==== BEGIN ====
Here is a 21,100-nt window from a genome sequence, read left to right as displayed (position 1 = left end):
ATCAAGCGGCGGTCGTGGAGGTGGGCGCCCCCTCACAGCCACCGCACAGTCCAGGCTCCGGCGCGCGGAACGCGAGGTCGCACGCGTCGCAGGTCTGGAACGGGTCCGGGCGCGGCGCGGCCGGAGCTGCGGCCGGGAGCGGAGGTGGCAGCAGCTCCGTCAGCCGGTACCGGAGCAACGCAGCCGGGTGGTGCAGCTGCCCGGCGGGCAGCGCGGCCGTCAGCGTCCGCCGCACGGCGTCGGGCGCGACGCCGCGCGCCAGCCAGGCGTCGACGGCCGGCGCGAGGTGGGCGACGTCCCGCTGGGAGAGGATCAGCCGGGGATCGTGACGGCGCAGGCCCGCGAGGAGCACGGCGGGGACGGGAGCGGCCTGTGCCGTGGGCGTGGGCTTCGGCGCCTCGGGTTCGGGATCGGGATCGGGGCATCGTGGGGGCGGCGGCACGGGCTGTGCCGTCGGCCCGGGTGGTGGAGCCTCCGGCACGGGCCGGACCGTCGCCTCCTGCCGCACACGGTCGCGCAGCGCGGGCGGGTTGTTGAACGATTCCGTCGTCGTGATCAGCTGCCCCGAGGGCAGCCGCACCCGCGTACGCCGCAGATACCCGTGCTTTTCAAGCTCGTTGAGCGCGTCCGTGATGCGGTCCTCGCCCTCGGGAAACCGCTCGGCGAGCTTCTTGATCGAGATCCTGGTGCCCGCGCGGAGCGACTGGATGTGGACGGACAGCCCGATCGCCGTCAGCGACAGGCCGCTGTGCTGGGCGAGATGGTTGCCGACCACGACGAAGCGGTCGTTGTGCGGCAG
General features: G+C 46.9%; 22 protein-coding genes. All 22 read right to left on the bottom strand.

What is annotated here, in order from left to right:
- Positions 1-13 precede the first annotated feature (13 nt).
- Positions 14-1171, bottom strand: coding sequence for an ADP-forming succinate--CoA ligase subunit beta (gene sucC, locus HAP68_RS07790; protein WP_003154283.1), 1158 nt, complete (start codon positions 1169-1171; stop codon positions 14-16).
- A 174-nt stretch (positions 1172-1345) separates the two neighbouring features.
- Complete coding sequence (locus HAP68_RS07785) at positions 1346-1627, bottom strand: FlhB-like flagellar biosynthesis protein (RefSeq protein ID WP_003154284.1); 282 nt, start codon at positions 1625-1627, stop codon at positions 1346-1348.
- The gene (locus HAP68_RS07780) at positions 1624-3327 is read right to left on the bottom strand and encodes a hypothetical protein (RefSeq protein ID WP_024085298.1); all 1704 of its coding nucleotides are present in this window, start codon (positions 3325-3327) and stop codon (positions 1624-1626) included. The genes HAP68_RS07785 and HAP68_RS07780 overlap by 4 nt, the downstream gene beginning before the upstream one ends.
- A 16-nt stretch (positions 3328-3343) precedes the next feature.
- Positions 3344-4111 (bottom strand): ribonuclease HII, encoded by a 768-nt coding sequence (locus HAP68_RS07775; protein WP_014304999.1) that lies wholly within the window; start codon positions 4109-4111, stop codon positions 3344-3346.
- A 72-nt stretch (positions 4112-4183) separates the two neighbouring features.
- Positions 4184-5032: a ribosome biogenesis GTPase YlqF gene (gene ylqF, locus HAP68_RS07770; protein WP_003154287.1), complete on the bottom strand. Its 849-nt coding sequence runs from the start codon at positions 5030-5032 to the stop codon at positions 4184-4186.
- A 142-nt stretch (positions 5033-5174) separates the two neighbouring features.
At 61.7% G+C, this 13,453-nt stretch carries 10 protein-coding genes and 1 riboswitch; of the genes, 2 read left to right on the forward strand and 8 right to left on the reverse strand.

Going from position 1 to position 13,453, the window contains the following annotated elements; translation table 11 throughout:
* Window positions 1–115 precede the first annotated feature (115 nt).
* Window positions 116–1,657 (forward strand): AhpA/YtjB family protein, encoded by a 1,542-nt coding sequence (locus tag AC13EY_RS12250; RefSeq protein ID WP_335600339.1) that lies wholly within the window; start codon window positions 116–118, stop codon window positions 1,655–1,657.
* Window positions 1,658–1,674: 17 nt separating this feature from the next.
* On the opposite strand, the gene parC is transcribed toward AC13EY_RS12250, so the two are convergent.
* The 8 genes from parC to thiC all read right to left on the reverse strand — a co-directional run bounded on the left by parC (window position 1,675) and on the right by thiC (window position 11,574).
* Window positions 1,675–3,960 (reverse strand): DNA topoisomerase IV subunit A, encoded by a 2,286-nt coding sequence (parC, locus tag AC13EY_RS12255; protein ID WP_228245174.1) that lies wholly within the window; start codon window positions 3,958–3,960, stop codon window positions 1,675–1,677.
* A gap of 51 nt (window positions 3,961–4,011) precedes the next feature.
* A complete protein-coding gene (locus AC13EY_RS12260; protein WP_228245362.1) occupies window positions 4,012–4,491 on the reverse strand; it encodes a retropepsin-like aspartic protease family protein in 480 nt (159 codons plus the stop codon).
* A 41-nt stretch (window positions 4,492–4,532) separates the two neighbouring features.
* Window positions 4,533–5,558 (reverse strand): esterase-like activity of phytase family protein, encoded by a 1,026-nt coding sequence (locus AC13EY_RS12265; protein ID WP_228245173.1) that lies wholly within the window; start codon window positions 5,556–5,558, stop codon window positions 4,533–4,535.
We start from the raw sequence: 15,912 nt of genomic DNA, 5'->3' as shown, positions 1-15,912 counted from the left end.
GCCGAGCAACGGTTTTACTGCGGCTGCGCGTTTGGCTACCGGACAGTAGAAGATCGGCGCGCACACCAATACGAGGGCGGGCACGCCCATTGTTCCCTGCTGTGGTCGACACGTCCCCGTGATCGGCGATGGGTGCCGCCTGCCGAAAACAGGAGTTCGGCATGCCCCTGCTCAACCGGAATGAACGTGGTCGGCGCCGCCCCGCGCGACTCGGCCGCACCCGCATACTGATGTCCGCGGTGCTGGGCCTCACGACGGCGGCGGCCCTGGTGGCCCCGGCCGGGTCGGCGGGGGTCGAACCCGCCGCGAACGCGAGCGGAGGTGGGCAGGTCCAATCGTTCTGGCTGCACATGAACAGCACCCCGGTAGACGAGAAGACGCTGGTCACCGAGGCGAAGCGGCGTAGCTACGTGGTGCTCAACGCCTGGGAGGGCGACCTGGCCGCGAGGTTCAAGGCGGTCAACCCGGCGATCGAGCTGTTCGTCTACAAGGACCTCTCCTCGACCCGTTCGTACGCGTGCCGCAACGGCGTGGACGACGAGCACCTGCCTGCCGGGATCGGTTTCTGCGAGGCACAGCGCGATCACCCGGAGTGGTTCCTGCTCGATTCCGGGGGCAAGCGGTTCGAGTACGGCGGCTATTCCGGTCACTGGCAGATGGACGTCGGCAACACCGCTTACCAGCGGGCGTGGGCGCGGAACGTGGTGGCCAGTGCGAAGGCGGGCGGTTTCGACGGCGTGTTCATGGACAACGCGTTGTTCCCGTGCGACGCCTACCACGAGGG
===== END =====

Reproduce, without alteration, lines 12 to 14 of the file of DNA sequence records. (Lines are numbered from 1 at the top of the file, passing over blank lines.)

- A 72-nt stretch (positions 4112-4183) separates the two neighbouring features.
- Positions 4184-5032: a ribosome biogenesis GTPase YlqF gene (gene ylqF, locus HAP68_RS07770; protein WP_003154287.1), complete on the bottom strand. Its 849-nt coding sequence runs from the start codon at positions 5030-5032 to the stop codon at positions 4184-4186.
- A 142-nt stretch (positions 5033-5174) separates the two neighbouring features.